In States such as Hawaii, however, there are several old laws to which the public can turn for beach protection. Under the Coastal Zone Management Act (in force since 1972), a national programme has been established to ensure the beneficial use and protection of coastal zones and to regulate their development.

Under the Shoreline Protection Act of 1975, the maintenance, restoration and enhancement of the overall quality of the coastal zone environment is being continuously monitored and safeguarded, while public access to publicly owned or used beaches, recreation areas and national reserves has been ensured.

Under the Act, no development can be carried out - “no modern structure shall be constructed” - without a permit from the relevant authorities.

In Michigan there are several piecemeal legislation protecting specially designated areas. Among these are the Shorelands Protection and Management Act, the Sand Dune Protection and Management Act and the Wetland Protection Act. However, the problem in Michigan (very much like that in Malaysia) is that the authorities “rarely say no” to development projects, even when “sensitive shorelines” are affected.

Under Delaware’s law, titled Beach Preservation Act 1953, the beaches in the State are “declared to be valuable natural features which furnish recreational opportunity” as well as “an important economic resource for the people of the State”. Delaware stresses that development and habitation of beaches must be done “with due consideration to the natural forces impacting upon them”.

This law is stringently enforced “to preserve and protect” the beaches, to prevent and mitigate beach erosion and to “create civil and criminal remedies for acts destructive of beaches”. Enforcement of the law is in the hands of the Department of Natural Resources and Environmental Control.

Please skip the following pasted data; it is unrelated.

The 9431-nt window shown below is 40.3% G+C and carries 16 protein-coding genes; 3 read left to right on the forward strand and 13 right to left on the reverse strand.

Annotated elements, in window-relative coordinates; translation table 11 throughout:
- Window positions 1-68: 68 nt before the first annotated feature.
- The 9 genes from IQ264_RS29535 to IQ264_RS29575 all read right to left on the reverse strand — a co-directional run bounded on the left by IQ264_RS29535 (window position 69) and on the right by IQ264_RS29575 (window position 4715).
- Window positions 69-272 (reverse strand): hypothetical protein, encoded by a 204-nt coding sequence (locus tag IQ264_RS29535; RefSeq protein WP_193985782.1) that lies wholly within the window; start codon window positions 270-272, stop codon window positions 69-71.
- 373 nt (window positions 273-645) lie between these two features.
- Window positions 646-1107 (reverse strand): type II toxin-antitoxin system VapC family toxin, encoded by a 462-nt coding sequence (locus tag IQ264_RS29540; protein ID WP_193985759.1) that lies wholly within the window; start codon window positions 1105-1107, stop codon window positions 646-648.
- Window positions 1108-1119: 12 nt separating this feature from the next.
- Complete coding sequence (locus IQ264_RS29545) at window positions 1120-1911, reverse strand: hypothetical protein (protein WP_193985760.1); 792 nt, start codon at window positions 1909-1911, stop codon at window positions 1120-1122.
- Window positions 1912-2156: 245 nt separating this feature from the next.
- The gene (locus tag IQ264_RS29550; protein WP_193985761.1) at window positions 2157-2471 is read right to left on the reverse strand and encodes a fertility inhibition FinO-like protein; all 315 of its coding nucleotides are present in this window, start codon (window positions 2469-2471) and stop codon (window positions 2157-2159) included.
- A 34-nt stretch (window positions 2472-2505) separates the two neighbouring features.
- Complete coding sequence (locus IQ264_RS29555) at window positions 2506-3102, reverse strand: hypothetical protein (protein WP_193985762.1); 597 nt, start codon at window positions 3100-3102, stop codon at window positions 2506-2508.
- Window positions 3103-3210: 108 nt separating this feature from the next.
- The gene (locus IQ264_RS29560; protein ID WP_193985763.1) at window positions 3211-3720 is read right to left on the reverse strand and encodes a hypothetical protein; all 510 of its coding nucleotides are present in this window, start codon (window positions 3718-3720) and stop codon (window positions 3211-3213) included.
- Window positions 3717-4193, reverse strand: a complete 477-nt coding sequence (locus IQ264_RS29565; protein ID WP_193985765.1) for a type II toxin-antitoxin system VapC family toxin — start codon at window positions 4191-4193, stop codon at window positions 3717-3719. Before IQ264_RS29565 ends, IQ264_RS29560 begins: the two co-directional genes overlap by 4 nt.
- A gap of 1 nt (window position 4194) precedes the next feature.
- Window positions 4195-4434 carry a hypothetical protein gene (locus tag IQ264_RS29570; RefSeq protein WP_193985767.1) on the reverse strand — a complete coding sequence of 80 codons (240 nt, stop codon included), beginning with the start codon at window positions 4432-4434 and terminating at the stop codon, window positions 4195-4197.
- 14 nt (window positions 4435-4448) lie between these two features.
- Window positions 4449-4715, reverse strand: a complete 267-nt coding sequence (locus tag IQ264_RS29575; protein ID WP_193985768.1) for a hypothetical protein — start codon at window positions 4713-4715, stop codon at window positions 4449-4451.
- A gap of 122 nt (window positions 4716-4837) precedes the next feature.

Under paragraph 6,805 of the Act, no person shall undertake any of the following activities unless the department has issued a permit or letter of approval:

• Construct, modify, repair or reconstruct any structure or facility on any beach seaward of the building line; or

• Alter, dig, mine, move, remove or deposit any substantial amount of beach or other materials or cause the significant removal of vegetation on any beach seaward of the building line, which may affect the enhancement, preservation or protection of beaches.

The term “building line” has been defined to mean “a line generally paralleling the coast, seaward of which construction of any kind shall be prohibited without a permit or letter of approval from the department”, and is marked on maps prepared by the department.

If construction activities are carried out landward of the building line, a permit or letter of approval from the department is also required.

After reading the law, I got the feeling that approval for development activities seaward of the building line would be very rarely (if ever) given, while landward of the building line, permits will be issued only if various stringent conditions are fulfilled.

In Florida, the law is contained in its Beach and Shore Preservation Act empowering the Bureau of Beaches and Coastal Systems, acting in concert with the Department of Environmental Protection, to control and regulate developments on the State’s beaches. Detailed rules are made in the form of subsidiary legislation, contained in documents known as the Coastal Construction Permit Program as well as the Coastal Construction Control Line Permit Program.

To sum up, while we welcome the official launch of the National Physical Plan (anchored under the new Section 6B of the Town and Country Planning Act 1976), earlier this week and everything that comes with it, we should also be serious about protecting our beaches and shorelines.

In this age of runaway development, can’t we all agree to leave them be just as they are? Why must we spoil everything that Mother Nature has given us?

Salleh Buang is senior advisor of a company specialising in competitive intelligence. He is also active in training and public speaking and can be reached at